A year ago today I became completely immobilised by my emotions.  I’d been up all night watching television, staring with a mixture of disbelief, outrage, and heartbreak, as the results of the General Election rolled in.

The 8th May was a Friday last year.  I know that without looking at a calendar, because elections in the UK are always held on a Thursday.  I don’t know why that precedent has been set.  There’s probably a reason.  In the lead-up to the election, I spent a great deal of time talking to people, encouraging them go and place their vote to register their voice.

I was full of excitement and hope in the lead up to the General Election, anticipating (perhaps foolishly) that the electorate could not possibly be willing to sign up to another five years of savage cuts to funding for education, health, and social support.  That the country could not in good conscience reappoint either party that had hiked up tuition fees for students, whilst cutting the financial support for our least well-off youngsters to access further and higher education – especially when one of these parties had explicitly promised not to. Nor would citizens of the UK re-elect a party that had signed the biggest deal to privatise sections of the NHS that the country had ever seen. We could not, surely, be happy to vote for a party that led to the huge number of people using food banks in a country (this one) that should have no need for people to live on an income that doesn’t even cover a hand-to mouth existence.

Could we?

We could.

On the morning of Thursday 7th May 2016, I woke up and looked out at the start of the sunny day with butterflies in my heart.  I was excited. The Green Party election bus came down my road and Caroline Lucas rallied a call to vote – to all people.  Although I live in Brighton, where she sits as MP, I am not actually in her constituency; her voice was a reminder to us all to go and put an X on (or spoil) our ballots. I left home to go and work in the lab, and stopped to vote at the school I live opposite.  And I came out with butterflies in my stomach not my heart. I was worried.  I was scared.  I cannot – still – pinpoint what happened, but somewhere between entering the polling booth and coming out of it, I realised that up and down the country, there would be millions of people who would perhaps not think as I thought.  Who would not vote as I had.  Who would sign us up to many more years of Tory rule, believing that the government had not been strict enough, not been hard enough, not been pulling their purse strings in enough.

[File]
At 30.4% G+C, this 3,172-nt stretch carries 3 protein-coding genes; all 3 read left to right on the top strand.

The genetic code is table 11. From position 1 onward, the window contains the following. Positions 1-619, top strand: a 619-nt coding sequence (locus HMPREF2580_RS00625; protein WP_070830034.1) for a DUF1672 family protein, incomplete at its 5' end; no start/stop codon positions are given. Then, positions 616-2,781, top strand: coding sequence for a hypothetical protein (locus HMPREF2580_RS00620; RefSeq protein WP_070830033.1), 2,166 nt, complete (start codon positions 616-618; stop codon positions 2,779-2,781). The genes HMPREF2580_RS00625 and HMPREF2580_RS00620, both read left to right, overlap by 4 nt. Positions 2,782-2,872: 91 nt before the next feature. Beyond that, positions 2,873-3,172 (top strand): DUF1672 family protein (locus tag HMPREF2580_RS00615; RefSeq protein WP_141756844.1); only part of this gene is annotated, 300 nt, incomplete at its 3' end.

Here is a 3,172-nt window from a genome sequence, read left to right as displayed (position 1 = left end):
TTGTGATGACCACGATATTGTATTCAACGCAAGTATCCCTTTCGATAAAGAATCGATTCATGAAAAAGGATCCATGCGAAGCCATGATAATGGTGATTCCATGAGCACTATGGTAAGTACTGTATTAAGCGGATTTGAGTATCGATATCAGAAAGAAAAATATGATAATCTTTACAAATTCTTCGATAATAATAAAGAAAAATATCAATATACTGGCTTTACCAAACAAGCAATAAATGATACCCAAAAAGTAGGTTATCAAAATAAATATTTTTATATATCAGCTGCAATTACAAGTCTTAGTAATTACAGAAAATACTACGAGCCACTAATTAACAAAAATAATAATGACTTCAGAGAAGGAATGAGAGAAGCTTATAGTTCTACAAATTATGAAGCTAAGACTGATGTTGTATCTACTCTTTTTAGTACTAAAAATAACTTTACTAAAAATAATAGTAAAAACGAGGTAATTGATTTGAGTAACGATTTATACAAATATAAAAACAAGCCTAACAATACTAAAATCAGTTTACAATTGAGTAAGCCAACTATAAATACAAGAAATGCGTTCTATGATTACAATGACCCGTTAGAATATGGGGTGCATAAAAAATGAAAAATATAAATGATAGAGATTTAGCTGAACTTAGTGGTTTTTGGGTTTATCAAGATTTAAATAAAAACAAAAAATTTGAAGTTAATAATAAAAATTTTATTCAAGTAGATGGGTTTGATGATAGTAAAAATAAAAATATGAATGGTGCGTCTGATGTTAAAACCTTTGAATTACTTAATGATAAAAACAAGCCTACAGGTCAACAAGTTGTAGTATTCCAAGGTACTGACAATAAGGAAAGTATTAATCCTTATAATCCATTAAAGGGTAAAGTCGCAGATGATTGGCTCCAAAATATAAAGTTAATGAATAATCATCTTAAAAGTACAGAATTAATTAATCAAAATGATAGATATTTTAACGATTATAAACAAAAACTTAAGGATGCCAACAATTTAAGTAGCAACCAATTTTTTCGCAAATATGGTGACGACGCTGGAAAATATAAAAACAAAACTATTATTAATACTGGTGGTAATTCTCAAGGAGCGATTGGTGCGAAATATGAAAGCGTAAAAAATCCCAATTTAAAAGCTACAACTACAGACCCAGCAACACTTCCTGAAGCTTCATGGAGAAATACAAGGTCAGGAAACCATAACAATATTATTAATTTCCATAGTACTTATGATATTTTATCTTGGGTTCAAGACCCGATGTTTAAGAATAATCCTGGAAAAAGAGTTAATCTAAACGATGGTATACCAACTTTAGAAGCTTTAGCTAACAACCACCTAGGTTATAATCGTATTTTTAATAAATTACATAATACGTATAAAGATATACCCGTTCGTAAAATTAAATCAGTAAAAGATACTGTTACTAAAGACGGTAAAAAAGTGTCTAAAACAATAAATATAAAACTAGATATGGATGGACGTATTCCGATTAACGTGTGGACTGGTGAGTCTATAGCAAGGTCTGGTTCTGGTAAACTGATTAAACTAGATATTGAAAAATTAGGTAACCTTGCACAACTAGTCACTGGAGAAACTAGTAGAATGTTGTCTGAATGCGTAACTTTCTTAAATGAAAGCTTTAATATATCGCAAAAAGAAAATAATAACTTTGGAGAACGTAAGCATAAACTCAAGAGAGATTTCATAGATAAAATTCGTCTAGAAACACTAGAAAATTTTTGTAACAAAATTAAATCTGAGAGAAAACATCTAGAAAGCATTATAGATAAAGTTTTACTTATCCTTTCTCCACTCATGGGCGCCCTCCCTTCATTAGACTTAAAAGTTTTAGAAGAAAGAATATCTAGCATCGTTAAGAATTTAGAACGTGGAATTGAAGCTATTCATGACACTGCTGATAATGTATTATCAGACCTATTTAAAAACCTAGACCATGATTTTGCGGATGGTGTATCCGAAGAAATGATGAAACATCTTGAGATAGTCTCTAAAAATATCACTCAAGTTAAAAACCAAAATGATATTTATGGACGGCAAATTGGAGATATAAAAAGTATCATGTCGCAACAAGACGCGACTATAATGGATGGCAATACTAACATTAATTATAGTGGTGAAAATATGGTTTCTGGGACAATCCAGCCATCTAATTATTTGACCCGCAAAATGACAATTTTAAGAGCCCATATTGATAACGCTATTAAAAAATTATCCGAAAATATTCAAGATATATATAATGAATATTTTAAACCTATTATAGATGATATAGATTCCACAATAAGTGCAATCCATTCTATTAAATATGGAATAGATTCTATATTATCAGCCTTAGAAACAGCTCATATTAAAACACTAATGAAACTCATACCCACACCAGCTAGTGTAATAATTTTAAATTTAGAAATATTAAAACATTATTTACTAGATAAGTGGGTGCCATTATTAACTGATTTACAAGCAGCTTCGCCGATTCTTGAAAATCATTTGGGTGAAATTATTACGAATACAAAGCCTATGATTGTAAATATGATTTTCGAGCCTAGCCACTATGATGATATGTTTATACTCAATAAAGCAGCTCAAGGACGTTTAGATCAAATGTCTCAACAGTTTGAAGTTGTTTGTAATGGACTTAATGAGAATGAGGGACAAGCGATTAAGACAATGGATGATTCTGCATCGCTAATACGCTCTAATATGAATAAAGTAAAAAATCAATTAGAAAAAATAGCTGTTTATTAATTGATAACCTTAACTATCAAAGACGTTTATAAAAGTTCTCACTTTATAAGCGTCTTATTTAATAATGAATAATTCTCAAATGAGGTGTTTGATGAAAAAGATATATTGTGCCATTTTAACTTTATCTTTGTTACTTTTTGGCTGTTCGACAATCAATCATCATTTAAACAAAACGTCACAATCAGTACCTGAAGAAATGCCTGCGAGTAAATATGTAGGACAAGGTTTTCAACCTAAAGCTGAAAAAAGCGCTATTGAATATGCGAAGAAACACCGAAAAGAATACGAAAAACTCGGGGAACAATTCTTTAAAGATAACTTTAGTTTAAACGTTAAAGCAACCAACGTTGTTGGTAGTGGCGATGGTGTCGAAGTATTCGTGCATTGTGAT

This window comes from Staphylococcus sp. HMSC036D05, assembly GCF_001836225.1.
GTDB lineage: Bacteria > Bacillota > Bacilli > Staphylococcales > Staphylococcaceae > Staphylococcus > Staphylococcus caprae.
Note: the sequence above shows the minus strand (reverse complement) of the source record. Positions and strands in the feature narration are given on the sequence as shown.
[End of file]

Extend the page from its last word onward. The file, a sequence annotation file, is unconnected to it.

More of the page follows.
I went to the lab to carry on with my practical work for my Masters’ project.  I’d been in the lab most days for the previous weeks, and had been spending the evenings revising for an exam that was to be held on the Monday (11th May).  I hadn’t stopped a lot, but when I did, many conversations were geared toward the election.  I couldn’t concentrate for most of Election Day. I had a bad feeling that I didn’t want to acknowledge might portend the results.

It did.

I spend most of the weekend in tears, immobilised for much of it.  I went up the to the uni campus on the Sunday to revise but couldn’t concentrate.  Everyone was carrying on as if the country hadn’t just elected into a government a party that would only make life more difficult for all but the richest citizens and business owners.  Everyone could concentrate.

I could only cry and panic.

I missed the exam on the Monday morning.  All my knowledge was absent and I couldn’t stop panicking or crying long enough to get my brain into gear so I didn’t go.  Who wants to be sat in an exam room when they can’t stop crying and panicking?  I find exams bad enough under usual circumstances, without the country having just signed up to another half decade of misery, poverty, and selfishness from those in power.

May 8th last year marked the beginning of a sad time.  I realised only recently that it’s only in the past few months I think I’m starting to get past the gloom that began the day after Election Day last year. I’ve had a long spell – almost a year – of ups and downs, and although that’s not unusual, there’s been a big tipping towards the downs with only momentary ups.  It’s hard to quantify, but qualitatively, I can say the past year’s been a tough one.  But I’m on the up; I’m finding my voice again, and my creativity, and – most importantly – my fight. And boy, do we all need some fight at the moment. We’ve got four more years of this government to get through.

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